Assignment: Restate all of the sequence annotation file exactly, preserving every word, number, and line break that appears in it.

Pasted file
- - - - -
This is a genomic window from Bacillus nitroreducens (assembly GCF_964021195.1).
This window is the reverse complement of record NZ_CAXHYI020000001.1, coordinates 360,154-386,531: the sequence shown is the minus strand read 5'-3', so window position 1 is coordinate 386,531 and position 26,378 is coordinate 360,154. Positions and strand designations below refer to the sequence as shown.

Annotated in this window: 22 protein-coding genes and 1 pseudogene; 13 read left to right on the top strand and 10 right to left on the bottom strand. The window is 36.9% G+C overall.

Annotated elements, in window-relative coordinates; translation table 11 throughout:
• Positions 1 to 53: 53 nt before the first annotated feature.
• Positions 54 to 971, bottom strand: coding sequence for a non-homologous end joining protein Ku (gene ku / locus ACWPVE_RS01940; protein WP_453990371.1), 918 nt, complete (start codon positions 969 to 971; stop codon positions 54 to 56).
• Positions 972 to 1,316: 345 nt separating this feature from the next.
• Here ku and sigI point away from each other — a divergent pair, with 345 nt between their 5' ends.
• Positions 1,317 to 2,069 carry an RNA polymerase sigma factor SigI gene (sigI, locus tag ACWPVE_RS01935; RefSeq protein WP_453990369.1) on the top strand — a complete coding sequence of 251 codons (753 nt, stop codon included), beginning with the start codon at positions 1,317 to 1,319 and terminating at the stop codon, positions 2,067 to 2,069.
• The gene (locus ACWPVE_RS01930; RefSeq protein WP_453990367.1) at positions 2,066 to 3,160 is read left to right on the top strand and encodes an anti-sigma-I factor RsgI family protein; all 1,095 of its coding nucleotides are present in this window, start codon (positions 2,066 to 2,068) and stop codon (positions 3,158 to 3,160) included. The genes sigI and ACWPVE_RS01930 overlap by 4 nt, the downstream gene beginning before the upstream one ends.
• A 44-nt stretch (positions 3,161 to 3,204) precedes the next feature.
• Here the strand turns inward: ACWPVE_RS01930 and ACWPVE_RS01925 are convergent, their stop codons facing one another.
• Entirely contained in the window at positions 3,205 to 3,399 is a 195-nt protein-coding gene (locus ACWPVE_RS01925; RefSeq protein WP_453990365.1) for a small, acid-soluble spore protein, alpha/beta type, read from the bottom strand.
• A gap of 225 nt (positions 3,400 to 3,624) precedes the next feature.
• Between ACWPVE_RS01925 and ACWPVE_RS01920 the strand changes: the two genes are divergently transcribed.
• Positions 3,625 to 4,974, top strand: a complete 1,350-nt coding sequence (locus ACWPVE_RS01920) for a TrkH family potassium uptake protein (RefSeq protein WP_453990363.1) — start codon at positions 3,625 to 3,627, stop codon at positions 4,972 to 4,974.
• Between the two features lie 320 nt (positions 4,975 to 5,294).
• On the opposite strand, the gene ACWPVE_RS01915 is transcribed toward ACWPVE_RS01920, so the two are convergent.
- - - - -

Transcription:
This is a genomic window from Bacillus nitroreducens (assembly GCF_964021195.1).
This window is the reverse complement of record NZ_CAXHYI020000001.1, coordinates 360,154-386,531: the sequence shown is the minus strand read 5'-3', so window position 1 is coordinate 386,531 and position 26,378 is coordinate 360,154. Positions and strand designations below refer to the sequence as shown.

Annotated in this window: 22 protein-coding genes and 1 pseudogene; 13 read left to right on the top strand and 10 right to left on the bottom strand. The window is 36.9% G+C overall.

Annotated elements, in window-relative coordinates; translation table 11 throughout:
• Positions 1 to 53: 53 nt before the first annotated feature.
• Positions 54 to 971, bottom strand: coding sequence for a non-homologous end joining protein Ku (gene ku / locus ACWPVE_RS01940; protein WP_453990371.1), 918 nt, complete (start codon positions 969 to 971; stop codon positions 54 to 56).
• Positions 972 to 1,316: 345 nt separating this feature from the next.
• Here ku and sigI point away from each other — a divergent pair, with 345 nt between their 5' ends.
• Positions 1,317 to 2,069 carry an RNA polymerase sigma factor SigI gene (sigI, locus tag ACWPVE_RS01935; RefSeq protein WP_453990369.1) on the top strand — a complete coding sequence of 251 codons (753 nt, stop codon included), beginning with the start codon at positions 1,317 to 1,319 and terminating at the stop codon, positions 2,067 to 2,069.
• The gene (locus ACWPVE_RS01930; RefSeq protein WP_453990367.1) at positions 2,066 to 3,160 is read left to right on the top strand and encodes an anti-sigma-I factor RsgI family protein; all 1,095 of its coding nucleotides are present in this window, start codon (positions 2,066 to 2,068) and stop codon (positions 3,158 to 3,160) included. The genes sigI and ACWPVE_RS01930 overlap by 4 nt, the downstream gene beginning before the upstream one ends.
• A 44-nt stretch (positions 3,161 to 3,204) precedes the next feature.
• Here the strand turns inward: ACWPVE_RS01930 and ACWPVE_RS01925 are convergent, their stop codons facing one another.
• Entirely contained in the window at positions 3,205 to 3,399 is a 195-nt protein-coding gene (locus ACWPVE_RS01925; RefSeq protein WP_453990365.1) for a small, acid-soluble spore protein, alpha/beta type, read from the bottom strand.
• A gap of 225 nt (positions 3,400 to 3,624) precedes the next feature.
• Between ACWPVE_RS01925 and ACWPVE_RS01920 the strand changes: the two genes are divergently transcribed.
• Positions 3,625 to 4,974, top strand: a complete 1,350-nt coding sequence (locus ACWPVE_RS01920) for a TrkH family potassium uptake protein (RefSeq protein WP_453990363.1) — start codon at positions 3,625 to 3,627, stop codon at positions 4,972 to 4,974.
• Between the two features lie 320 nt (positions 4,975 to 5,294).
• On the opposite strand, the gene ACWPVE_RS01915 is transcribed toward ACWPVE_RS01920, so the two are convergent.